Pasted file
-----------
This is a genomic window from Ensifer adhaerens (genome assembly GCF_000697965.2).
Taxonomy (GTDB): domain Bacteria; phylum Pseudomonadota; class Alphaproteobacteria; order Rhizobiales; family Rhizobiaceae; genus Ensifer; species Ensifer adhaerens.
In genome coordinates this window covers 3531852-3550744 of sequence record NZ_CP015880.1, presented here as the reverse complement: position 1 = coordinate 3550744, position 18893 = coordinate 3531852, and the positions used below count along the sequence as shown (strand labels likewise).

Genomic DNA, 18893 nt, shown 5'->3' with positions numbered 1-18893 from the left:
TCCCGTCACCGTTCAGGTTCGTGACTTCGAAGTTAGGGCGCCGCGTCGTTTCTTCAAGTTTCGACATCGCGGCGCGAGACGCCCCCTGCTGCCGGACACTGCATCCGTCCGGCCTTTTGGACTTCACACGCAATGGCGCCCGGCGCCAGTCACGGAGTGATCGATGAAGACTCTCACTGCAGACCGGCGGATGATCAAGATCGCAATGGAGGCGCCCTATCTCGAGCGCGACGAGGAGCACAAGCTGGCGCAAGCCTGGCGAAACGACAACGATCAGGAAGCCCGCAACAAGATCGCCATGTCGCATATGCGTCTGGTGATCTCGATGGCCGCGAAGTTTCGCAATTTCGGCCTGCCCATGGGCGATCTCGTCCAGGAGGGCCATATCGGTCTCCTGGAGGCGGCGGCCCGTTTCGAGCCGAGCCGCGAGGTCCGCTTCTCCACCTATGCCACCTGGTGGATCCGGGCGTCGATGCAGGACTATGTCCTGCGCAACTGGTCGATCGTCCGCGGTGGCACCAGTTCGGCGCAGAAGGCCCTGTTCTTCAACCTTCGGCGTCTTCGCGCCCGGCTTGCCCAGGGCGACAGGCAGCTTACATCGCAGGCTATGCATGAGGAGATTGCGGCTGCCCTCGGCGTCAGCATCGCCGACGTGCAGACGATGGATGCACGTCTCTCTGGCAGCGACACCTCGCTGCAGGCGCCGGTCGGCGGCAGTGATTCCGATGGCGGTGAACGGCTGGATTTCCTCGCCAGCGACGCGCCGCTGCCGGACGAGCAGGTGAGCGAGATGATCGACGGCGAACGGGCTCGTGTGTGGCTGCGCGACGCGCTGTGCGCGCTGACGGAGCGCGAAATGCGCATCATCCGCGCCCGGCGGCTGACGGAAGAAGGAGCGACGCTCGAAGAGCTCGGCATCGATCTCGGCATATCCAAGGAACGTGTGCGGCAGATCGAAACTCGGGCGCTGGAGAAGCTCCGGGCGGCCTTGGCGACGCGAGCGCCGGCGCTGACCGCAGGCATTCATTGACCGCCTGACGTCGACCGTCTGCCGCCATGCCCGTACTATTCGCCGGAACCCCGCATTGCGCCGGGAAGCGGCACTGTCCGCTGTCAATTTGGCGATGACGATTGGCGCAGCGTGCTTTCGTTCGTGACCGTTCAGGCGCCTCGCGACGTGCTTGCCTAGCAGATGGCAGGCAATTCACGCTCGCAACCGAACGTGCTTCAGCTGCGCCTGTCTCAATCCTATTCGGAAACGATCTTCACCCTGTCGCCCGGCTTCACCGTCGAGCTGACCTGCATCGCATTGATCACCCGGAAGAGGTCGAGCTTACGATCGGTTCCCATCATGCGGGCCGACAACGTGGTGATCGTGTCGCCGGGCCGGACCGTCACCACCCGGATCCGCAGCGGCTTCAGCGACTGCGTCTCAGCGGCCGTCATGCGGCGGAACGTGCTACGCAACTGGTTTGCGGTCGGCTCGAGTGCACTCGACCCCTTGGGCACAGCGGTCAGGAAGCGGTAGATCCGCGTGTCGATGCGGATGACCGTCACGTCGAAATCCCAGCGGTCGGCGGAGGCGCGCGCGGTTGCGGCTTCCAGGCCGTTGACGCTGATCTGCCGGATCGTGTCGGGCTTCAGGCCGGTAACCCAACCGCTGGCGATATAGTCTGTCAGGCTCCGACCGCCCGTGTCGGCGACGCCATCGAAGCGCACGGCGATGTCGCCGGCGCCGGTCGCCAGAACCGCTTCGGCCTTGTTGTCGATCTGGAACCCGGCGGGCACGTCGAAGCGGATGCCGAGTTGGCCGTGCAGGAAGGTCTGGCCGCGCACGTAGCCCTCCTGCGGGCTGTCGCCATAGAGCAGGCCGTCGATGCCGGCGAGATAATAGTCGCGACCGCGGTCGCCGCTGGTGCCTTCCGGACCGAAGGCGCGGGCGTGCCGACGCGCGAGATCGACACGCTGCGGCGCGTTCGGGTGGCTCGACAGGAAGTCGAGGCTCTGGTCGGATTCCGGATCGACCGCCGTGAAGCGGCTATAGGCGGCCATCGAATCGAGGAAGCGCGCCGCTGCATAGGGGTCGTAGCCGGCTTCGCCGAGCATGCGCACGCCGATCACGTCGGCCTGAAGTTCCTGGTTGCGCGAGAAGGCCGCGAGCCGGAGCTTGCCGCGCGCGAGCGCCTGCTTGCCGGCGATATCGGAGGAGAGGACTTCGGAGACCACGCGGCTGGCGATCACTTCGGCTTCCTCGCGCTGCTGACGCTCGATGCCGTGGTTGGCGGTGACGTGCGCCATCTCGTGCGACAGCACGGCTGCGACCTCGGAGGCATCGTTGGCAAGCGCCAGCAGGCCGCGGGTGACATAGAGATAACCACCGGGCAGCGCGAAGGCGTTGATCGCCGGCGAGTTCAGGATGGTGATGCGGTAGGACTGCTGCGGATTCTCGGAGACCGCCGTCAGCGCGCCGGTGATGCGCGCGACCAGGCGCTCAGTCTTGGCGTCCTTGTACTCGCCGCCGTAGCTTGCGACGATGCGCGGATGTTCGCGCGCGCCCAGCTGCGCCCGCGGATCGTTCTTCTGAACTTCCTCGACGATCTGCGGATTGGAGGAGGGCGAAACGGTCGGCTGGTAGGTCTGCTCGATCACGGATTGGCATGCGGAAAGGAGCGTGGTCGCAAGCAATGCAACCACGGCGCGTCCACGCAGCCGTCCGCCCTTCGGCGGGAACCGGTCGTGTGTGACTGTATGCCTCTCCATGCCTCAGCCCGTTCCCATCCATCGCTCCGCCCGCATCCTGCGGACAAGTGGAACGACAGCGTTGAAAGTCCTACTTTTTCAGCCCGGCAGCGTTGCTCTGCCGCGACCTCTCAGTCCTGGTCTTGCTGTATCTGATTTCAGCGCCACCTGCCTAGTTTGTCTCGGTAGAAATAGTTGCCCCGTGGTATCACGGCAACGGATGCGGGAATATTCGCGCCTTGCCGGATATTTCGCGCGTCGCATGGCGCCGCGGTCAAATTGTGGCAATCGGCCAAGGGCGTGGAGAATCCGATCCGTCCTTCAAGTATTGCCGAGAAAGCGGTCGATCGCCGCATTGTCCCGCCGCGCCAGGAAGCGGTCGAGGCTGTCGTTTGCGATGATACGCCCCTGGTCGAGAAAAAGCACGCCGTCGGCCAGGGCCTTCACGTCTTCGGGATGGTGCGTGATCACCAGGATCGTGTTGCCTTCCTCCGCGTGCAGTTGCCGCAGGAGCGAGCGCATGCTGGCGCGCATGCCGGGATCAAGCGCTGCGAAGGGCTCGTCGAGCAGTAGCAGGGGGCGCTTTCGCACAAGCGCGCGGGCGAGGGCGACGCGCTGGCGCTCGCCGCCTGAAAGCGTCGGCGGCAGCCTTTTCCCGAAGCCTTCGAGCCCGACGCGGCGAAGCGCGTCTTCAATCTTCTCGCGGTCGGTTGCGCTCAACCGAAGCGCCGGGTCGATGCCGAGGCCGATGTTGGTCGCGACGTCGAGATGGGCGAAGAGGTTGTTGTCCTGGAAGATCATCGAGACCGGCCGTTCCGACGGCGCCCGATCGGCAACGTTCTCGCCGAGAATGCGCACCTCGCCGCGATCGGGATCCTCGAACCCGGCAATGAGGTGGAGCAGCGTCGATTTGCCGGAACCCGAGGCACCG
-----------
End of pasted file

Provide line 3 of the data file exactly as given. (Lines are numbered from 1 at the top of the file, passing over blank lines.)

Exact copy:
In genome coordinates this window covers 3531852-3550744 of sequence record NZ_CP015880.1, presented here as the reverse complement: position 1 = coordinate 3550744, position 18893 = coordinate 3531852, and the positions used below count along the sequence as shown (strand labels likewise).